Glinda: The Passive Aggressive Witch

See Glinda’s vacant smile in this picture?

GoodWitchIndeedShe’s smiling because she’s evil! Eeeevil I tell you!

Think I’m kidding?

If you recall, Glinda started the conflict by giving Dorothy the shoes that were Ms West’s only remembrance of her sister, who was so tragically killed by a falling house.

Imagine how you’d feel if the cops gave your dead sibling’s shoes to the person responsible for his or her death.

Glinda is a trouble maker. She interrupts a distraught Wicked Witch, who is trying to find out what the hell has happened to her sister, with the antagonistic, “Aren’t you forgetting the Ruby Slippers?”

Huh?

The Ruby Slippers magically appear on Dorothy’s feet.

The Wicked Witch pleads for the tokens of her sister’s memory.

The very defiant Glinda says, “There they are. And there they’ll stay!”Movies names "The Wizard of Oz"

Meanwhile, you can see Dorothy’s terror. Clearly she does not want to get involved. …and she sure as hell doesn’t want those shoes! – well, maybe.

Glinda further stirs the pot when she commands the Wicked Witch, “Be gone! Before somebody drops a house on you.”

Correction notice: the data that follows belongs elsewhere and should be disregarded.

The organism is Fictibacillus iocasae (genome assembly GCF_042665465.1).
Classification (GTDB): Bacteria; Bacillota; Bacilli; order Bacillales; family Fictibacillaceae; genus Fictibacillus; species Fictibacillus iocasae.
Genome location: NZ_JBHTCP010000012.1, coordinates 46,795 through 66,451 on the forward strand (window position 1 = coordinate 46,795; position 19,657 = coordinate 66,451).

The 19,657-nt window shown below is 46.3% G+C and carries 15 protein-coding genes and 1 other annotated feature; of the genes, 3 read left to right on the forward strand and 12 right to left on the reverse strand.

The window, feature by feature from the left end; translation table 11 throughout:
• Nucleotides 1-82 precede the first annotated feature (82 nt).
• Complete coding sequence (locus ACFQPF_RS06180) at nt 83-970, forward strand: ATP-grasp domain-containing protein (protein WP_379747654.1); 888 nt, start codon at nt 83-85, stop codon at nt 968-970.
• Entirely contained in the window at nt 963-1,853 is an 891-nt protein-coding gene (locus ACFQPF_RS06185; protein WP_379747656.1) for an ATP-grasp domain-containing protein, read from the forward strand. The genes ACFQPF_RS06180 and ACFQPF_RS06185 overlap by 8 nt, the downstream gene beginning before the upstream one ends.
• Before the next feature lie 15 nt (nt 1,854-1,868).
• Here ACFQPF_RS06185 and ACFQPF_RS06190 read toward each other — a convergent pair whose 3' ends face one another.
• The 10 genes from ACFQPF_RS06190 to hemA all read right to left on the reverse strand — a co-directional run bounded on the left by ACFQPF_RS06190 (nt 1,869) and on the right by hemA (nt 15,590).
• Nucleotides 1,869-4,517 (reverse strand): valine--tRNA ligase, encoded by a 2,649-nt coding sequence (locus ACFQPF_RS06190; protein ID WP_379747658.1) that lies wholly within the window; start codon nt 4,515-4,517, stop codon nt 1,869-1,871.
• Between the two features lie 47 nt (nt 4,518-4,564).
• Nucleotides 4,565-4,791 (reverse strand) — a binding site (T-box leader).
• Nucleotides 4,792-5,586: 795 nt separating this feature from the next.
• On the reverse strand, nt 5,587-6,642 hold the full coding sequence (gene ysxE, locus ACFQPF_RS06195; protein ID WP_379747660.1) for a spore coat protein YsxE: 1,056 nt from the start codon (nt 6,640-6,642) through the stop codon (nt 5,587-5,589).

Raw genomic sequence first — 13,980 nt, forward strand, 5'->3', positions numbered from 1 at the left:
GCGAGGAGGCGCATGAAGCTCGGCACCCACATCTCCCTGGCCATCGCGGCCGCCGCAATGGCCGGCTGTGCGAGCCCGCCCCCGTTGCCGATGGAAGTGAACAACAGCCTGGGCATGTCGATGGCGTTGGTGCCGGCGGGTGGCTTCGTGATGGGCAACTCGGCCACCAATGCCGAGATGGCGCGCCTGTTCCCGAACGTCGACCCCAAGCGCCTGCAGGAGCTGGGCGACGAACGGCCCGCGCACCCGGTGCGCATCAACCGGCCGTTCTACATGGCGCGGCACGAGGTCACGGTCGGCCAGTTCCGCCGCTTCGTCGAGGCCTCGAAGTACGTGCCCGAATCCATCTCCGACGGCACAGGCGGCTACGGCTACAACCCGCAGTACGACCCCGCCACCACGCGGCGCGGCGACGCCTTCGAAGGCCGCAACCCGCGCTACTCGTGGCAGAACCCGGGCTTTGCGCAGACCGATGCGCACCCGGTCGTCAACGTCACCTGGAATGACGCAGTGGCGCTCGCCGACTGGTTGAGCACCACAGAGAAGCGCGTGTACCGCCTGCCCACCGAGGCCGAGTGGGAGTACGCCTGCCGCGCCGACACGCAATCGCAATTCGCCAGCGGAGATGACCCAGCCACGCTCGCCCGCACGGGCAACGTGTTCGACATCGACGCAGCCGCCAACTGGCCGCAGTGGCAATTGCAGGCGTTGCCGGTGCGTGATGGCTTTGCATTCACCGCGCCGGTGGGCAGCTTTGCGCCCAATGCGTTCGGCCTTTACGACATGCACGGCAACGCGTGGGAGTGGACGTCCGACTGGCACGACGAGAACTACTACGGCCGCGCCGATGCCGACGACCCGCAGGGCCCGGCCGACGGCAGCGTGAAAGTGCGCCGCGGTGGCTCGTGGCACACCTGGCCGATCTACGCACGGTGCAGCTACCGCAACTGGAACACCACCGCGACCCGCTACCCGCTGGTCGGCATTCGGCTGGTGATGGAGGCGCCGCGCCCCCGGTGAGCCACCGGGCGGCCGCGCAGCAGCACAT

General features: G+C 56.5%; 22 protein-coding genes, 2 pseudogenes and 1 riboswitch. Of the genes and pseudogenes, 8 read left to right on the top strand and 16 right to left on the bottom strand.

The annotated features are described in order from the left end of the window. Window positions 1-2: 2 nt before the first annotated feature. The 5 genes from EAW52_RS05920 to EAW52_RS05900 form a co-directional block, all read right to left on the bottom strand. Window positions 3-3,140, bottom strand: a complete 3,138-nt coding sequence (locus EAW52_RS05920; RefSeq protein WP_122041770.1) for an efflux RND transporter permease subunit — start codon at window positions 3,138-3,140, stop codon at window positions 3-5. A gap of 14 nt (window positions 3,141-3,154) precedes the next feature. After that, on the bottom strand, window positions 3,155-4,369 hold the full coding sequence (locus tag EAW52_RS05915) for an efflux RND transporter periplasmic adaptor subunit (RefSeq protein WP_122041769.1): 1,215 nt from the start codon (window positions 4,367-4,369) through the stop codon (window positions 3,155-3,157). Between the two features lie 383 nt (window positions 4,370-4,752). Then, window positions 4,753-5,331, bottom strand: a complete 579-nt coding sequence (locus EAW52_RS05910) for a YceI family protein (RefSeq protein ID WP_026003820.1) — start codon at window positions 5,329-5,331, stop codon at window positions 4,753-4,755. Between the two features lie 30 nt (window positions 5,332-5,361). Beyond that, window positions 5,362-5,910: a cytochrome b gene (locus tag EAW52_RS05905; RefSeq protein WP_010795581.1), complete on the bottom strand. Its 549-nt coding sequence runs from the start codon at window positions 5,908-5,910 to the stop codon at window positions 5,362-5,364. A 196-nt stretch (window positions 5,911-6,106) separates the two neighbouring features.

Somewhat unsettled by this, the Wicked Witch takes her leave, – but not before threatening Dorothy and her dog Toto with bodily harm.

Formulating a plan, Glinda says to Dorothy, “I’m afraid you’ve made a rather bad enemy of the Wicked Witch Of The West.”

 You just know Dorothy is thinking,  “Wait.  What?  NO! I do not want to be part of this!”

This is where I think Glinda, upon sending Dorothy off on a wild goose chase, sets her plan in motion.

It's a shortcut to Emerald City.

It’s a shortcut to Emerald City.

In my warped mind, Glinda sets off in her bubble to the Emerald City in order to convince the Wizard to use Dorothy as a means to finally rid themselves of Wicked Witches. Why not? She already killed one witch. what’s another? That’s why she sent Dorothy to the Emerald City by way of the more scenic Yellow Brick Rd, instead of the more direct Red Brick Rd. Everyone in Oz knows Yellow Brick Road runs right past Ms West’s Castle! It’s one of the premier tourist attractions of Oz!